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Find the equation of the tangent line to the curve $x^2 - y^2 +2x-6=0$ in the point $(x,3)$, where $x<0.$ So I tried to find the derivative of the given curve, $2x-2yy' +2=0$ I replaced the given coordinates and I have that $y'=-3/2$ I replace in $y-3=-1.5(x+5)$ and thats this correct?

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Oh,I forgot to write that I found that x=-5 by replacing the given data in the line. – egdfd Nov 28 '12 at 23:36
If we put $x=-5$, $y=3$, I think we get $y'=-4/3$. – André Nicolas Nov 28 '12 at 23:41
It's not quite clear to me... Does it say first to find such value (or values) of $x$ that $(x,3)$ belongs to a hyperbola and then find an equation of a tangent line in that point? Or may be they request to find a line (or lines) tangent to the hyperbola passing the $(x,3)$ point for any possible $x$ for which such tangents exists (as a function of the $x$, of course)? – CiaPan Oct 7 '15 at 9:18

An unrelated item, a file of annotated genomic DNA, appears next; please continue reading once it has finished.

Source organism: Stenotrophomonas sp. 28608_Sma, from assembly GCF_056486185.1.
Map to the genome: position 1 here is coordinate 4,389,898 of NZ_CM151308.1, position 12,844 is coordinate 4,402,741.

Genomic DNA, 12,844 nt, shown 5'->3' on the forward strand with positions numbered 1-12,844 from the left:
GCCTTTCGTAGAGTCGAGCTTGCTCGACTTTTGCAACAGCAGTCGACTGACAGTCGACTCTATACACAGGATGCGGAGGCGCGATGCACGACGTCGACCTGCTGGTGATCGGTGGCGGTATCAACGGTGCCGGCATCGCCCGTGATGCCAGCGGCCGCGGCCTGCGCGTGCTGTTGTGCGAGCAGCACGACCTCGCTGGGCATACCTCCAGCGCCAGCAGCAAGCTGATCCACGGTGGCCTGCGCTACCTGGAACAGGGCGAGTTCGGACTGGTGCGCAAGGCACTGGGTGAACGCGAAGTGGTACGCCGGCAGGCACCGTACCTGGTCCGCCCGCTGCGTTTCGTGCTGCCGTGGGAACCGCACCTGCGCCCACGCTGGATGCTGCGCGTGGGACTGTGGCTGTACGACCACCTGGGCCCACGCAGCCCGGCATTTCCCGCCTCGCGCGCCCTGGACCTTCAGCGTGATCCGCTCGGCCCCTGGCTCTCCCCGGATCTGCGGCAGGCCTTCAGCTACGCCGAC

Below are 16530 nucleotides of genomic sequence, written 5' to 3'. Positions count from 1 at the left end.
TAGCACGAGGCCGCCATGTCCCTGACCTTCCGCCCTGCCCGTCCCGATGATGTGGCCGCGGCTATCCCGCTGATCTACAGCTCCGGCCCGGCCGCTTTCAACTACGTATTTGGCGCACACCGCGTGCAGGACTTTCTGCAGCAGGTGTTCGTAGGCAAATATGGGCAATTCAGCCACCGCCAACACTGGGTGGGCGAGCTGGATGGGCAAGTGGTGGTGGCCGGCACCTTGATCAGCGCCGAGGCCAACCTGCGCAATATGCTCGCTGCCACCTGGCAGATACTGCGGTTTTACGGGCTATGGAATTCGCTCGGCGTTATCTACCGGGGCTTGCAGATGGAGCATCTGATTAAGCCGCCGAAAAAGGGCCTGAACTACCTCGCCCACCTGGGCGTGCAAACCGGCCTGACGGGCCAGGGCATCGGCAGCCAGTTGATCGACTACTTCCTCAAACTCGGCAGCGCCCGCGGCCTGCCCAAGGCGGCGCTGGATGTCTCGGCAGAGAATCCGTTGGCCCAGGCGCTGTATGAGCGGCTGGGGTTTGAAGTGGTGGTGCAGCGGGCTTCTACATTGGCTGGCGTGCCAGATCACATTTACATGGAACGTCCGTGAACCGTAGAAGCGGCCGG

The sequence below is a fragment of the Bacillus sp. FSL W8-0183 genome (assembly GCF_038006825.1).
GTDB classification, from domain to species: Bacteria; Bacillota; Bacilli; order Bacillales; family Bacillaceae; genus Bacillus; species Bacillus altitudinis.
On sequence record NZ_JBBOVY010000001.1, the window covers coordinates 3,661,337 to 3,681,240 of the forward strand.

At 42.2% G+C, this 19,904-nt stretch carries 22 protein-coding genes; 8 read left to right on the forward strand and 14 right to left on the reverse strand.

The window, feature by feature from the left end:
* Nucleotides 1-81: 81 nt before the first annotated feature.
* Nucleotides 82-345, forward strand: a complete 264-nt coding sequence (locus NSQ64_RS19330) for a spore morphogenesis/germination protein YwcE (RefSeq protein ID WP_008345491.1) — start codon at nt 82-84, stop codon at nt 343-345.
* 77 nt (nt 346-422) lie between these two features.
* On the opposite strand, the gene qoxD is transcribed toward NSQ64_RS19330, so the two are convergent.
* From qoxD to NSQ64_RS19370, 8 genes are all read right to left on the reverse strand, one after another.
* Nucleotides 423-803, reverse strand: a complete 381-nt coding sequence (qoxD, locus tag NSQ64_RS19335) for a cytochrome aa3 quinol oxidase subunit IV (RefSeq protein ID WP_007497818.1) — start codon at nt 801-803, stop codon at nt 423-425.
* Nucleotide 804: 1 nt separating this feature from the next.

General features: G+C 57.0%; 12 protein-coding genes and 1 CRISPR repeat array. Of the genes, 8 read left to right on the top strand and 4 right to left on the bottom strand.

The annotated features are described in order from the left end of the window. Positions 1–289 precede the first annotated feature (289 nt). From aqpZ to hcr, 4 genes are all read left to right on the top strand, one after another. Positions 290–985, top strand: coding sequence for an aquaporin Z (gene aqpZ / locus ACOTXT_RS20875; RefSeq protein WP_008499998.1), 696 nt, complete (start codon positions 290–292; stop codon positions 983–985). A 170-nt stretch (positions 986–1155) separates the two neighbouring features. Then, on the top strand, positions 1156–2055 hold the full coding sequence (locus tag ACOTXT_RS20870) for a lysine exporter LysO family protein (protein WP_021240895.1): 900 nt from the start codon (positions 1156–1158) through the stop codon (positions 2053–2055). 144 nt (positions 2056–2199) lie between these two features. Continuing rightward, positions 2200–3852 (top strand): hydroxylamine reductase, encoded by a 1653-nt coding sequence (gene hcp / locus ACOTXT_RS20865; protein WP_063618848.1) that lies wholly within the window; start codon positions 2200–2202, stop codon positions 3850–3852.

When $x=-5$ and $y=3$, we get $y'=-\dfrac{4}{3}$.

Everything else is correct, so the equation of the line only needs a minor fix. It is possible that an answer of the shape $y=mx+b$ is expected.

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i) By replacing the value of y by 3 we get two values of x = -5 and x = 3. since we are looking for a value of x which less than 0 then In this case x = -5 would be the choice.

ii) Differentiate the equation ; 2ydy = 2x + x -- dx iii) then replacing X == -5 in above or y' = 4/3

iv) Equation of tangent in the form y2-y1 = m( x2 - x1)

                                 3-y   =   4/3( -5 -x)
                                   y   =  3 - 4/3 ( -5-x)

v) hope this will help

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